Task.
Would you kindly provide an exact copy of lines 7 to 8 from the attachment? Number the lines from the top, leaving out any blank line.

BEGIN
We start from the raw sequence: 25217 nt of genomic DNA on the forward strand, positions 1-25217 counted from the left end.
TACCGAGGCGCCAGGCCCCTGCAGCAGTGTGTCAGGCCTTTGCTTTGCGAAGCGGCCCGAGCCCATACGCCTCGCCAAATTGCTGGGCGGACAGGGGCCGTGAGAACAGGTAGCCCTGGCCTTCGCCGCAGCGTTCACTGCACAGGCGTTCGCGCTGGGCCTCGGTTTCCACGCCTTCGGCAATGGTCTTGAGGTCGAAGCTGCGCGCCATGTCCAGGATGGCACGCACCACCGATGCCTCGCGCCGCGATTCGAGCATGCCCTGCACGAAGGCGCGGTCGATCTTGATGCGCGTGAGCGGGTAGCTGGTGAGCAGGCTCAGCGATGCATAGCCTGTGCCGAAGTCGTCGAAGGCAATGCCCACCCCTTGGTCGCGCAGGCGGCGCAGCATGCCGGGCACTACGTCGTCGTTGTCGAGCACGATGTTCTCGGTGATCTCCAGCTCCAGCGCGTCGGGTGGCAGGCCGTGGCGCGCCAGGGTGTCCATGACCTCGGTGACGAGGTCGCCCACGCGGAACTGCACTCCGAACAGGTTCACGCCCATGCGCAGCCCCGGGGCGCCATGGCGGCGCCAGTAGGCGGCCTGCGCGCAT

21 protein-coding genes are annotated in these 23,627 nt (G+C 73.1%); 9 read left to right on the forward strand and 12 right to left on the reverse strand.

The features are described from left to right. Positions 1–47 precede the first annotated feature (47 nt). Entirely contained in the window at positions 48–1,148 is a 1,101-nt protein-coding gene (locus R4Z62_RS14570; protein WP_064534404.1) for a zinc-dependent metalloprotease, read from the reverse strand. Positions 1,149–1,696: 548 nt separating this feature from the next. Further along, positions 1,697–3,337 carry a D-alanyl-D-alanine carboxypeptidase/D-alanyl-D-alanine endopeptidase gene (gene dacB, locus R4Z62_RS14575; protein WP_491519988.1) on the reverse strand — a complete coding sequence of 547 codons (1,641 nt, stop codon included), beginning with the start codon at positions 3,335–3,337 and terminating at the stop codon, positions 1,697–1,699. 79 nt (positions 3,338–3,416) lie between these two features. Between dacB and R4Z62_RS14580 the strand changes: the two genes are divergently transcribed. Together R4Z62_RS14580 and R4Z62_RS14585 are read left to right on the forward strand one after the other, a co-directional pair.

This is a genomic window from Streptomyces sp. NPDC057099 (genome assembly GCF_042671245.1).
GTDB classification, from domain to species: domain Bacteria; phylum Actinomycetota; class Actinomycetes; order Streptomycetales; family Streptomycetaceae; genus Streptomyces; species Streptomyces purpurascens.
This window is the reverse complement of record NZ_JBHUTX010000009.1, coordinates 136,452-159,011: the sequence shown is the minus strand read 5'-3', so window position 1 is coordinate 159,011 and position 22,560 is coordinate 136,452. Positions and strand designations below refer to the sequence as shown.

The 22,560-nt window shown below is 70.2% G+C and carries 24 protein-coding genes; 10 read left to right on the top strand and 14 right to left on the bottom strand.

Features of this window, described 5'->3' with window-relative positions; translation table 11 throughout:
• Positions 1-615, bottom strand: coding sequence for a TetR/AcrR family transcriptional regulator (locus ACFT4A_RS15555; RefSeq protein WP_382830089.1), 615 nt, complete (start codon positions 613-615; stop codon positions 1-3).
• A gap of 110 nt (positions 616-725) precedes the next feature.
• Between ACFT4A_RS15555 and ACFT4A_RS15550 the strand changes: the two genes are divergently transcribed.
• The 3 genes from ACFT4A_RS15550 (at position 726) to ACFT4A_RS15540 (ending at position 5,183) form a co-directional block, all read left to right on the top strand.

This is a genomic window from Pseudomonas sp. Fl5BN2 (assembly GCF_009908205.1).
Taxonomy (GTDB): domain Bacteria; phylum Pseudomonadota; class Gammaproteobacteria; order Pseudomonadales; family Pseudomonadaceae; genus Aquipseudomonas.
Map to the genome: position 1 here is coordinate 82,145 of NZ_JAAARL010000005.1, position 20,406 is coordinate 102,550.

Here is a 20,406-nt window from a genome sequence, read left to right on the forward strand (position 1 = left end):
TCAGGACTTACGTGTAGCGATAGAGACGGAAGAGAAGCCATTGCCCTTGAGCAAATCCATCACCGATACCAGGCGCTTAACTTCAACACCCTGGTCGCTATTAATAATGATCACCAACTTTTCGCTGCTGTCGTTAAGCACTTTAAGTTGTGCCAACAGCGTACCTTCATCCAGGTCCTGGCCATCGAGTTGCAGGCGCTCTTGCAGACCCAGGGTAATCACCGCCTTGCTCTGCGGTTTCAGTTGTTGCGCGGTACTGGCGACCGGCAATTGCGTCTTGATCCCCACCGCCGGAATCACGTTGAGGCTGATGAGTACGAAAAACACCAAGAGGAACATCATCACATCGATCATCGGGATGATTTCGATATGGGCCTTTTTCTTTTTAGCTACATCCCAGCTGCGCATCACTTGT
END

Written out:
This window is the reverse complement of record NZ_JBHUTX010000009.1, coordinates 136,452-159,011: the sequence shown is the minus strand read 5'-3', so window position 1 is coordinate 159,011 and position 22,560 is coordinate 136,452. Positions and strand designations below refer to the sequence as shown.

The 22,560-nt window shown below is 70.2% G+C and carries 24 protein-coding genes; 10 read left to right on the top strand and 14 right to left on the bottom strand.